Things would have been so much easier if this was done 12 months ago

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The implementation of 60-day dispensed prescription quantities has been less than ideal. Lower-than-expected uptake has cost Australian patients hundreds of millions during a cost-of-living crisis.

According to the Office of Impact Analysis (OIA) in the Department of the Prime Minister and Cabinet, which questioned the development and analysis of the planned change, it expected a 45 per cent reduction in 30-day dispensed prescription quantities in the first year.

However, the uptake of 60-day prescription quantities has remained lower than expected since the change was applied to the first tranche of medicines in September last year. The vast majority of qualifying prescriptions are still prescribed at the 30-day quantity.

The new Community Pharmacy Agreement (CPA) includes $2.1 billion for a new Additional Community Supply Support Payment.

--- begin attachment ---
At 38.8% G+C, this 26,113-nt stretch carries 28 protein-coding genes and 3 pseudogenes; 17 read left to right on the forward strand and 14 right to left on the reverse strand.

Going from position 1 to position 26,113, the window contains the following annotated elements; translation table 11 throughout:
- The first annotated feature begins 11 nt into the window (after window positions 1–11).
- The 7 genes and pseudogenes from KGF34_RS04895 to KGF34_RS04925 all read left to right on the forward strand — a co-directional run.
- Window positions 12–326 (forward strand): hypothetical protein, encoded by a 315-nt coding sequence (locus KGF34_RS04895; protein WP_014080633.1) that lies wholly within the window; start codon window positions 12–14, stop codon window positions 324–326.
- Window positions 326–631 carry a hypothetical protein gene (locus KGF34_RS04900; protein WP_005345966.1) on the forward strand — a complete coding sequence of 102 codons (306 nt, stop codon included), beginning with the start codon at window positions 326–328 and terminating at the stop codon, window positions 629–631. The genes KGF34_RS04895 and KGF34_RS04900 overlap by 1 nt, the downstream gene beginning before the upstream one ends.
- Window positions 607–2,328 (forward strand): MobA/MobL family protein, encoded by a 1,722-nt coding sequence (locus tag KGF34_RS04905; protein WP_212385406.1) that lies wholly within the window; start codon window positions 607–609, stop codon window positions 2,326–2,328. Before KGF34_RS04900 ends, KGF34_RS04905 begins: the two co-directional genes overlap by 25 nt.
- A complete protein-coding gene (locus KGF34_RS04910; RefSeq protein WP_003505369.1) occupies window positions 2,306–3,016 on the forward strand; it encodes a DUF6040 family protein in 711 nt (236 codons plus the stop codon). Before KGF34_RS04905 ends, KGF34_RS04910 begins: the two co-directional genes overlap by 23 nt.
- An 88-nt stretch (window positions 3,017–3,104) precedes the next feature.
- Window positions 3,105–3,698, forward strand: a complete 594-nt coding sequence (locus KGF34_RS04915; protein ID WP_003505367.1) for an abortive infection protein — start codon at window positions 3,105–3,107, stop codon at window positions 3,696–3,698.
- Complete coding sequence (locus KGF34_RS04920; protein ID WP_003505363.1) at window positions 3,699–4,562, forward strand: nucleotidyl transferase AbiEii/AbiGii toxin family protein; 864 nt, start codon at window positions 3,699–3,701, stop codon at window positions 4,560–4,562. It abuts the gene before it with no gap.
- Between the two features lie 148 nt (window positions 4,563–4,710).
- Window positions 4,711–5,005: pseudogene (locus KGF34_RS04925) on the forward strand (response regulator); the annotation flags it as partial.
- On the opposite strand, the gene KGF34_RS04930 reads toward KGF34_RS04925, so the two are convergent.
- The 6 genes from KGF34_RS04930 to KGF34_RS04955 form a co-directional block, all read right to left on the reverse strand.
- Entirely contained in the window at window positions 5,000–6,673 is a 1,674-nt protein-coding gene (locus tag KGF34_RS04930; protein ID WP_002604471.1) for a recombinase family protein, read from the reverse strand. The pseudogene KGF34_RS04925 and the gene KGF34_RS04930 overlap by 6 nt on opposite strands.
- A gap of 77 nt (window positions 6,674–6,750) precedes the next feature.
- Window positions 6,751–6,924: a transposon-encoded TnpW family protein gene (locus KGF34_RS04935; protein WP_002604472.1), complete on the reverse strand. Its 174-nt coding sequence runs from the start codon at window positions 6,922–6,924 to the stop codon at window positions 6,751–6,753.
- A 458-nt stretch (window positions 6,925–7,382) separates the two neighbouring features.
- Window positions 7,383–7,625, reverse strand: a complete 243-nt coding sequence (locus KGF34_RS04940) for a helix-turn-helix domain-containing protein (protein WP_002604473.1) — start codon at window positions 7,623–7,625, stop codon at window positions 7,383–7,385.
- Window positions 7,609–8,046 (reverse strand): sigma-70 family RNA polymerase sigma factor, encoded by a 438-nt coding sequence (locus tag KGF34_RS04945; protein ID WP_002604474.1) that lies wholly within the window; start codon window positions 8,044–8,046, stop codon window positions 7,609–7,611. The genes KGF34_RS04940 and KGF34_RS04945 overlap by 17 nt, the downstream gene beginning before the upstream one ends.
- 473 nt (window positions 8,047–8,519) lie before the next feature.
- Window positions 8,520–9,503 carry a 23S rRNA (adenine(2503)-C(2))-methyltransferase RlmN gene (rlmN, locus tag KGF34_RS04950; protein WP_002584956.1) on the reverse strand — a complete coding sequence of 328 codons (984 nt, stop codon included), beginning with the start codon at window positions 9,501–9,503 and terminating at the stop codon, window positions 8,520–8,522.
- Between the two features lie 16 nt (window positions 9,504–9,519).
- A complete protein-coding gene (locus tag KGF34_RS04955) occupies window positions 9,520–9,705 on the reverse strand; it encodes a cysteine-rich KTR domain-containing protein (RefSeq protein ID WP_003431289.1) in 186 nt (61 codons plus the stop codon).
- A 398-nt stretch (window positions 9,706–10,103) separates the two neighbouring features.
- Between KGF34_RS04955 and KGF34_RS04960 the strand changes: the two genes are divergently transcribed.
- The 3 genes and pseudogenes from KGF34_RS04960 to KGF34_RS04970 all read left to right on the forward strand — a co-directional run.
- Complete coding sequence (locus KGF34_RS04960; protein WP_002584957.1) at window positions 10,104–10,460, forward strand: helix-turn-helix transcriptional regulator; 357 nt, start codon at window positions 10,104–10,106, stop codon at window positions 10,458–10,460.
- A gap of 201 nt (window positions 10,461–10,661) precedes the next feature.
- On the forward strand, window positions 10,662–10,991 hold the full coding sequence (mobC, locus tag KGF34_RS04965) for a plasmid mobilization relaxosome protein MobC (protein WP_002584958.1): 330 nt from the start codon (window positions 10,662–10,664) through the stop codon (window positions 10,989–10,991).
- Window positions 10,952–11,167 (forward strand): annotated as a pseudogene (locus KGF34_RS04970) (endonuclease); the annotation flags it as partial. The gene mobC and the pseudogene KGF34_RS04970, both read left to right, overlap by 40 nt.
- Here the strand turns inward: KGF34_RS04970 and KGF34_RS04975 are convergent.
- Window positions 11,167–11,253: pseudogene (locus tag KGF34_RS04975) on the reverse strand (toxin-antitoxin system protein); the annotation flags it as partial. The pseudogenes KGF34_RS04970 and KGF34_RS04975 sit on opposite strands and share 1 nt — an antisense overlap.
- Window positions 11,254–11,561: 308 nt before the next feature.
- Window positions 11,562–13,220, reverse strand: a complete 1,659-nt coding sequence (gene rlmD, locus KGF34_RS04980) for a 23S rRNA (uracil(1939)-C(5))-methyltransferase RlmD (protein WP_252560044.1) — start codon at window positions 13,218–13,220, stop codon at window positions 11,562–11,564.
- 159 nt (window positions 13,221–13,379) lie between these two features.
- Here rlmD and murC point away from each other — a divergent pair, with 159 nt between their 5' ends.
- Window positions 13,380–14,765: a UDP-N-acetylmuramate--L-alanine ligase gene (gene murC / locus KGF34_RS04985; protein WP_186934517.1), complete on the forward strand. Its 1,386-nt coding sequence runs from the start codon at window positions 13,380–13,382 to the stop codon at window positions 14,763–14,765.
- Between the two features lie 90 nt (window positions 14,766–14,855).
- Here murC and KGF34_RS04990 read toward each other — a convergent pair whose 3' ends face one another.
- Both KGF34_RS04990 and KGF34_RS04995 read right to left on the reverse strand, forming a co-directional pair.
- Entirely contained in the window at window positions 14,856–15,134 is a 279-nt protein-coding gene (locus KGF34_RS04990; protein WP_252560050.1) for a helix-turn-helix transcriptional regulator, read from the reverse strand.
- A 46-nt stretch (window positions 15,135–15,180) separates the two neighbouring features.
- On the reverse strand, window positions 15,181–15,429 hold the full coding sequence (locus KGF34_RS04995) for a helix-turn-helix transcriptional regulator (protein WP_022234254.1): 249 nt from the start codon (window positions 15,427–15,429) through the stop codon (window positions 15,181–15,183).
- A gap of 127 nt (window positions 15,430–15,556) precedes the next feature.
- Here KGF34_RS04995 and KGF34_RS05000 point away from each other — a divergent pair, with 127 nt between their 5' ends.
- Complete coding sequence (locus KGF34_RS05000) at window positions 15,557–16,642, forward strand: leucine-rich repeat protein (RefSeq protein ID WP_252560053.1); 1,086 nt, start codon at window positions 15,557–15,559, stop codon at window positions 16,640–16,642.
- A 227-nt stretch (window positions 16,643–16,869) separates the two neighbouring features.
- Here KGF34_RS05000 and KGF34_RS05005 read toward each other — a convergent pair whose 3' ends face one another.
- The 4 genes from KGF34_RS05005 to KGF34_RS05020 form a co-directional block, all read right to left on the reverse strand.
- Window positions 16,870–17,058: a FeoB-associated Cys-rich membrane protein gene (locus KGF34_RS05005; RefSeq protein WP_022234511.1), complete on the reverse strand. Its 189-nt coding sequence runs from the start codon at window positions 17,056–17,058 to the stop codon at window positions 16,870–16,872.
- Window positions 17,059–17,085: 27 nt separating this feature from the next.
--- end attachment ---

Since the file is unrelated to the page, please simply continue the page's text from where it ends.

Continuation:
The new payment is included in an agreement that explicitly acknowledges the Pharmacy Guild's campaign for compensation for the negative impact of 60-day quantities. The OIA acknowledged this impact at almost $200,000 per community pharmacist each year.

Pharmacies will be compensated and, importantly, from the Government's perspective, will be incentivised to speak with the patients and encourage their adoption of 60-day quantities via an increased handling fee for dispensing these prescriptions.

It would have been much easier for all involved had the Government recognised the need to compensate community pharmacies for the impact of 60-day quantities when the policy was announced. It might have also resulted in more savings for patients.

In response to the new CPA, Better Access Australia (BAA) said it was important that the Government recognise that reform must be done with patients, not to patients.

It said, “From the outset, BAA acknowledged the difficulty the surprise announcement of 60-day dispensing represented to these small business owners whose patients are at the centre of everything they do. It is why we were proud to stand beside them during the advocacy for a more consultative approach to the implementation of this important but poorly negotiated cost of living reform - 60 day dispensing.

“Today, the Government has recognised that health reform must be ‘with us, not to us’."

It was a well-made and salient point.